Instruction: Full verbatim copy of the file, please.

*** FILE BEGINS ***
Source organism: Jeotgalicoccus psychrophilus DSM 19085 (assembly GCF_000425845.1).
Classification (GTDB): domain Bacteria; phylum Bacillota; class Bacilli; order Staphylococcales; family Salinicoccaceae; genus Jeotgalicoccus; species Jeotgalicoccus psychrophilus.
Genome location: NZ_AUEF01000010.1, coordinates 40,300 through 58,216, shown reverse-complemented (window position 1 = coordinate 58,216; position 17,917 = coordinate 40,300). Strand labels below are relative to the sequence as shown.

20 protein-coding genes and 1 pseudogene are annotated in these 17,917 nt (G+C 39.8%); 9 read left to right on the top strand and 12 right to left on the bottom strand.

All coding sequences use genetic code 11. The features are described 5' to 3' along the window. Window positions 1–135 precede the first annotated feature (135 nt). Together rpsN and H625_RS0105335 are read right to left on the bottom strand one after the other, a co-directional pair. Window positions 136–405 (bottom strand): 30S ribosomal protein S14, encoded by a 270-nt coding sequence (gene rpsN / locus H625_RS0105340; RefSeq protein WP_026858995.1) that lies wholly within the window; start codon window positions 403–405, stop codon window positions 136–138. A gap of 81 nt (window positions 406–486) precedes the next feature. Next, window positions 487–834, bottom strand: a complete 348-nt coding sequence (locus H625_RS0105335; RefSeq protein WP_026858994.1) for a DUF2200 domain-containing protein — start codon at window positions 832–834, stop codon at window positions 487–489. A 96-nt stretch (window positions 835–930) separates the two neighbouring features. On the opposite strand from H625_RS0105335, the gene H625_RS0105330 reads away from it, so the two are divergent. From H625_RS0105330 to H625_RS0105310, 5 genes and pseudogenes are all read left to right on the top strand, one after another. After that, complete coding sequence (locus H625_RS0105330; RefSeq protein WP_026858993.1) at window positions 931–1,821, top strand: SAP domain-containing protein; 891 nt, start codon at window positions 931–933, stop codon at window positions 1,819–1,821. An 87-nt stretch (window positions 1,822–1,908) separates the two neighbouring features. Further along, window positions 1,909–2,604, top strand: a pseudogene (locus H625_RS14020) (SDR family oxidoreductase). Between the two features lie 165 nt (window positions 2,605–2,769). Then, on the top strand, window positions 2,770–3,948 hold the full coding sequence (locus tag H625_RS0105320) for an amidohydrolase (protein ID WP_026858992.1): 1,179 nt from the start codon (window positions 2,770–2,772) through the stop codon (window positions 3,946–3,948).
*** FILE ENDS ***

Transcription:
Source organism: Jeotgalicoccus psychrophilus DSM 19085 (assembly GCF_000425845.1).
Classification (GTDB): domain Bacteria; phylum Bacillota; class Bacilli; order Staphylococcales; family Salinicoccaceae; genus Jeotgalicoccus; species Jeotgalicoccus psychrophilus.
Genome location: NZ_AUEF01000010.1, coordinates 40,300 through 58,216, shown reverse-complemented (window position 1 = coordinate 58,216; position 17,917 = coordinate 40,300). Strand labels below are relative to the sequence as shown.

20 protein-coding genes and 1 pseudogene are annotated in these 17,917 nt (G+C 39.8%); 9 read left to right on the top strand and 12 right to left on the bottom strand.

All coding sequences use genetic code 11. The features are described 5' to 3' along the window. Window positions 1–135 precede the first annotated feature (135 nt). Together rpsN and H625_RS0105335 are read right to left on the bottom strand one after the other, a co-directional pair. Window positions 136–405 (bottom strand): 30S ribosomal protein S14, encoded by a 270-nt coding sequence (gene rpsN / locus H625_RS0105340; RefSeq protein WP_026858995.1) that lies wholly within the window; start codon window positions 403–405, stop codon window positions 136–138. A gap of 81 nt (window positions 406–486) precedes the next feature. Next, window positions 487–834, bottom strand: a complete 348-nt coding sequence (locus H625_RS0105335; RefSeq protein WP_026858994.1) for a DUF2200 domain-containing protein — start codon at window positions 832–834, stop codon at window positions 487–489. A 96-nt stretch (window positions 835–930) separates the two neighbouring features. On the opposite strand from H625_RS0105335, the gene H625_RS0105330 reads away from it, so the two are divergent. From H625_RS0105330 to H625_RS0105310, 5 genes and pseudogenes are all read left to right on the top strand, one after another. After that, complete coding sequence (locus H625_RS0105330; RefSeq protein WP_026858993.1) at window positions 931–1,821, top strand: SAP domain-containing protein; 891 nt, start codon at window positions 931–933, stop codon at window positions 1,819–1,821. An 87-nt stretch (window positions 1,822–1,908) separates the two neighbouring features. Further along, window positions 1,909–2,604, top strand: a pseudogene (locus H625_RS14020) (SDR family oxidoreductase). Between the two features lie 165 nt (window positions 2,605–2,769). Then, on the top strand, window positions 2,770–3,948 hold the full coding sequence (locus tag H625_RS0105320) for an amidohydrolase (protein ID WP_026858992.1): 1,179 nt from the start codon (window positions 2,770–2,772) through the stop codon (window positions 3,946–3,948).